# How do you evaluate the integral #int tan^2x/secx#?

We see that:

Splitting up the integral:

Both of these are standard integrals:

By signing up, you agree to our Terms of Service and Privacy Policy

To evaluate the integral ∫tan^2(x)/sec(x) dx, you can use trigonometric identities to simplify it. Begin by expressing tan^2(x) as sec^2(x) - 1. Then rewrite the integral in terms of sec(x):

∫tan^2(x)/sec(x) dx = ∫(sec^2(x) - 1)sec(x) dx

Now, make a substitution: Let u = sec(x), then du = sec(x)tan(x) dx. Substituting this into the integral, you get:

∫(u^2 - 1) du

Now, integrate term by term:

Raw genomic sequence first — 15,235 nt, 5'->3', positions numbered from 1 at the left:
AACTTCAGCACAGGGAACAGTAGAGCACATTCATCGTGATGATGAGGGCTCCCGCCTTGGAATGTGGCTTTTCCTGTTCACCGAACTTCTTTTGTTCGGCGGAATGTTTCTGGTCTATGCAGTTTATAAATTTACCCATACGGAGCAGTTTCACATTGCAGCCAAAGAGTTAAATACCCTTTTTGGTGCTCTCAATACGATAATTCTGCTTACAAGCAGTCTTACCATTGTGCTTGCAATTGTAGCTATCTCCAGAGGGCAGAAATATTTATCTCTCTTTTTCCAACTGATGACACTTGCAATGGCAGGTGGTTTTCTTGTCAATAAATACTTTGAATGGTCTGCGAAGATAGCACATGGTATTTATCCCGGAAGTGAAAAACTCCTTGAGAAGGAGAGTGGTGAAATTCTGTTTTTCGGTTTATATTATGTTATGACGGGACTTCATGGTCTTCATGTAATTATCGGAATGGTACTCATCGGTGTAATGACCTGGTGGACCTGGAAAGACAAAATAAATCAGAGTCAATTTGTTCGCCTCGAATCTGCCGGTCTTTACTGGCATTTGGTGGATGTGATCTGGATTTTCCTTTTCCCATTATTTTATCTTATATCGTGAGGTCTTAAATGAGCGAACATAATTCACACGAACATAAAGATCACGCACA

= ∫u^2 du - ∫1 du = (u^3/3) - (u) + C

Substitute back u = sec(x):

= (sec^3(x)/3) - sec(x) + C

This is the final result for the integral ∫tan^2(x)/sec(x) dx.

By signing up, you agree to our Terms of Service and Privacy Policy

When evaluating a one-sided limit, you need to be careful when a quantity is approaching zero since its sign is different depending on which way it is approaching zero from. Let us look at some examples.

When evaluating a one-sided limit, you need to be careful when a quantity is approaching zero since its sign is different depending on which way it is approaching zero from. Let us look at some examples.

When evaluating a one-sided limit, you need to be careful when a quantity is approaching zero since its sign is different depending on which way it is approaching zero from. Let us look at some examples.

- 98% accuracy study help
- Covers math, physics, chemistry, biology, and more
- Step-by-step, in-depth guides
- Readily available 24/7